Post news RSS Double Barrelled - Progress Update (Week 11/15)

We are working on NPC interactions and got a few tidbits to share.

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Hey Peeps,

Yet another delayed update on our progress is here. Today we will talk about the Chat Bubbles and how we made 'em happen in Unity.


Before I talk about the really boring stuff let me say a few things about our plans for various kinds of interactions between our hero Blake and whomever it is the player decides to poke with the mouse cursor.
People on Mars are strange, somewhat, so not everyone will want to talk to Blake, those NPCs that don't completely ignore him will behave much like our stunning science officer Dr. Nova Blaze here.

The UI may still change but the general idea will pretty much remain the same. When an NPC is clicked or in some cases approached by the player he or she may say something. At which point a chat bubble will appear over their heads and smoothly follow the speaker should they decide to talk and walk as it were.

Other NPCs may choose to have a more meaningful conversation with the player in which case a dialog UI will appear. Dialogs in DB will be rather simple and will mostly help sell the story to the player. If you have played Diablo III you should have a pretty good idea of what we are talking about here.
Similarly to Diablo the story will be rather linear with very little choice given to the player. This lets us get rid of any dialog branching or other such nonsense making the implementation a lot simpler.
Besides the game is not about dialogs its about kicking and shooting the living crap out of all 'em space aliens.

Last but not least we will have Quests, although in presentation they will not be much different from dialogs there will be a bit more information presented to the player about a possible reward and various completion bonuses.


ALLERGY WARNING : Do not read if you you are allergic to XML!

Now comes the really boring stuff. In the previous update I've talked a bit about the implementation of level randomisation for Double Barrelled. Since this update is all about chat bubbles and conversations I thought I would shed some light on how we put the bubbles thing together.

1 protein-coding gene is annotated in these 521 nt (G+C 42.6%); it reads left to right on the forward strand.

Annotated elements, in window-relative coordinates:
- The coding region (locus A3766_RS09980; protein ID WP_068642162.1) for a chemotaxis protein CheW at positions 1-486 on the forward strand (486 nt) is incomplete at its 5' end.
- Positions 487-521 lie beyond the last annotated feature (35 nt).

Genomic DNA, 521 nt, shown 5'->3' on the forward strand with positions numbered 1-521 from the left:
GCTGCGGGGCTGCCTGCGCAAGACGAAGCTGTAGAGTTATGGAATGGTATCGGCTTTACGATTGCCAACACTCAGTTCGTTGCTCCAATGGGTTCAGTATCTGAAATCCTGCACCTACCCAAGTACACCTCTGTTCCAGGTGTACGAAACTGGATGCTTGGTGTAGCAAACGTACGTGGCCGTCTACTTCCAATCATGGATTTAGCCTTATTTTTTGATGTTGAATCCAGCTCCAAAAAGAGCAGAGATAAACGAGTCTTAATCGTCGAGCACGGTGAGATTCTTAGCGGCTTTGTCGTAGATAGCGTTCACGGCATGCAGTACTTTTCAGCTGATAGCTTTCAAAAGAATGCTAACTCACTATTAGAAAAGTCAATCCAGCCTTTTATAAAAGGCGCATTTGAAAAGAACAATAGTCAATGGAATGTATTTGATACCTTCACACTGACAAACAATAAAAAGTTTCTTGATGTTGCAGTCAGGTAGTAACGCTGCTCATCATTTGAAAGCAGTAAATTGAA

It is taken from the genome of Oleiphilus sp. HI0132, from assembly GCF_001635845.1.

Managers, files and so on...
In Double Barrelled the game systems are controlled by a number of Managers that at any one point in time can be in a single state aka a Finite State Machine. Each manager is responsible for a certain sub-system like audio, level loading, player input, UI and so on. Conversations, dialogs, quests and whatnot are no different from the other systems of the game so they get their own manager too.

Similarly to the World Chunks manager we load all necessary data for conversations from xmls located in a resources folder. In this case we are only interested in a single resource folder so we set an include filter for that folder.

Levels manager, which is responsible for loading of scenes etc, tells the Conversations manager to load all conversations that match a level name into its cache. This makes loading of conversations a lot faster later on as we no longer have to search the resources for conversation files we need.

HandleEngineHooks.Instance.StartCoroutine(stateLoading.LoadLevelCR(levelName, isDone => 
                // Set state
                SetState(new ManagerLevelsStateIdle());
                // Load conversations for last loaded level
                if(_managerConversations != null)
                    // Conversation files are named to match the level names they should be loaded with.

                if(callback != null)
                { callback(isDone); }

Speaking of conversation xmls, here is what they look like now

The structure is pretty straight forward, there is a list of Conversations, each Conversation has a list of Lines and each Line has options.
There are bunch of properties on each entity in this xml that we aren't concerned with right now but there a few that are actually important. Text and AudioClipKey properties are pretty self-explanatory but the Options property may seem a bit odd.

You can think of it as a free-for-all dump of whatever parameter or setting you may need when processing this entity in game. In our case the big problem is the bubble size! Why? Well because we are not really interested in writing a UI control that will auto resize based on content.
So we can use the Options bag to store desired size of our bubble. Some of you may think that these options could have been part of the dialog line entity (as an attribute). The reason we didn't want to do it like that is simply because the UI implementation may change, let's say we decided bubbles where a horrible idea, and then you are stuck with a bunch of permanent not to mention useless properties on your Line entity.

UI madness...
So, the player clicks on an NPC at which point the Input manager tells the NPC character script that it's being interacted with. NPC checks its properties to see how it should react.